196 F.2d 587
90 U.S.App.D.C. 346
United States Court of Appeals District of Columbia Circuit.
Argued Nov. 19, 1951.
Decided April 17, 1952.
Rex K. Nelson, Washington, D.C., for appellant.
No appearance for appellee.
Before KIMBROUGH STONE, Circuit Judge, retired (sitting by designation), and PRETTYMAN and FAHY, Circuit Judges.
STONE, Circuit Judge.
An Ohio court entered an order requiring appellant to pay appellee (his wife) $60.00 per month 'until the further order of this court'. The order was a maintenance order only; no divorce was involved. Thereafter, appellee brought this action, in the District Court for the District of Columbia, for $5040.00, being unpaid balance to date of this action. Earlier installments had been paid. Both parties moved for summary judgment. From judgment for appellee, this appeal.
This judgment is only for installments due up to the time of filing the present action. The position of appellant is concisely stated in his brief as follows:
'By the law of the State of Ohio a straight maintenance order, not bottomed on divorce nor a final adjudication of the parties' rights, is a finding only, and such an order is not deemed a judgment in Ohio nor entitled under the laws of that state to full faith and credit in sister states. The maintenance order herein sued upon as a final judgment is in fact a finding only, subject to modification retroactively in Ohio, and the court below erred in according this order the effect of a foreign judgment, though denied that effect in Ohio, and thereby cut off all defenses to be presented by appellant upon trial of the cause.'
'* * * the duly attested record of the judgment of a state is entitled to such faith and credit in every court within the United States as it has by law or usage in the state from which it is taken.' Adam v. Saenger, 303 U.S. 59, 62, 58 S.Ct. 454, 456, 82 L.Ed. 649. If, by the law of such State, a decree for past due installments of alimony is 'subject retroactively to modification or recall by the court after their accrual', the decree lacks [90 U.S.App.D.C. 347] that finality requiring recognition in other States. Barber v. Barber, 323 U.S. 77, 80, 65 S.Ct. 137, 89 L.Ed. 82; Sistare v. Sistare, 218 U.S. 1, 17, 30 S.Ct. 682, 54 L.Ed. 905.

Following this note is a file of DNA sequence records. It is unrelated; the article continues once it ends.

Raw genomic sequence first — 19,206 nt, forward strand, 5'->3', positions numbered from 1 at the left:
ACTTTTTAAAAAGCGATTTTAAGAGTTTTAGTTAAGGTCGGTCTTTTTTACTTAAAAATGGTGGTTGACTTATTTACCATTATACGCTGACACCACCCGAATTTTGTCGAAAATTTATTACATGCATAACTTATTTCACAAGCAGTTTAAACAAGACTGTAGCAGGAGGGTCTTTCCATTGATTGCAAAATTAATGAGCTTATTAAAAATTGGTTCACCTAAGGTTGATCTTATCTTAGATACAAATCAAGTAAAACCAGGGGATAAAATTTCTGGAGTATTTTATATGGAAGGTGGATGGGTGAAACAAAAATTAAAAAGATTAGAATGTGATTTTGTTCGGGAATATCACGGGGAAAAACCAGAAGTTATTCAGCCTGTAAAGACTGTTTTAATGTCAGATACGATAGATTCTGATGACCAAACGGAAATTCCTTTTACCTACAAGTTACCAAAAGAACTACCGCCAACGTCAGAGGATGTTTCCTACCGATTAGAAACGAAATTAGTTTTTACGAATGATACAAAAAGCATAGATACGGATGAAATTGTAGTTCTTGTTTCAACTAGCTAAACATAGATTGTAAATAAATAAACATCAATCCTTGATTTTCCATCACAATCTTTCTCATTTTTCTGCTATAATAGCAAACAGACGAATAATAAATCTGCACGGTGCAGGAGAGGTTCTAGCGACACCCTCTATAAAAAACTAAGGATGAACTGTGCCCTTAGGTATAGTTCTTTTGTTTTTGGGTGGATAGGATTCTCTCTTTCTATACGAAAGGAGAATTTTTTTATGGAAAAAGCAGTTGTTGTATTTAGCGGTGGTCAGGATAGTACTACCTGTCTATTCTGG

The expression of the Ohio court as to alimony in this case before it is as follows:
'It is Therefore, Ordered, Adjudged and Decreed that the defendant pay to the plaintiff as and for alimony, the sum of Sixty Dollars ($60) per month, in semi-monthly installments of thirty dollars ($30) each, payable on the 1st and 15th of each month, the first semi-monthly payment of Thirty Dollars ($30) being due and payable on or before the 1st day of October, 1939, until the further order of this court, and that said payment of Sixty Dollars ($60) per month, cease upon the death of either party.'
Thus our problem is whether under a decree with this reserved power, in the decree, of 'until further order of this court' and whether under the law of Ohio there is the power in the court making the decree to alter it as to past due installments.
The Ohio courts make a distinction, as to finality, between orders or decrees for installment alimony in actions for separate maintenance alone and decrees for installment alimony in connection with divorce actions. Gilbert v. Gilbert, 83 Ohio St. 265, 94 N.E. 421, at pages 422 and 423, 35 L.R.A., N.S., 521, states the reasons for and the effects of this difference as follows:
' * * * And in considering the original decree in Cuyahoga county in connection with that in South Dakota, it must be noted that alimony in a suit for alimony alone is different from alimony in a suit where there is a decree for alimony and divorce. In rendering a decree for alimony alone the court necessarily has in view that the marital contract still exists; that the parties are still bound by all its mutual obligations; that they may become reconciled, and that the grounds and the desire for the allowance may be wiped out at any time. A decree in such a case is continually subject to modification, while in rendering a decree for divorce and alimony the court determines the ultimate relation of the parties, and fixes the amount and the mode of payment of any money or property allowance to the wife. * * *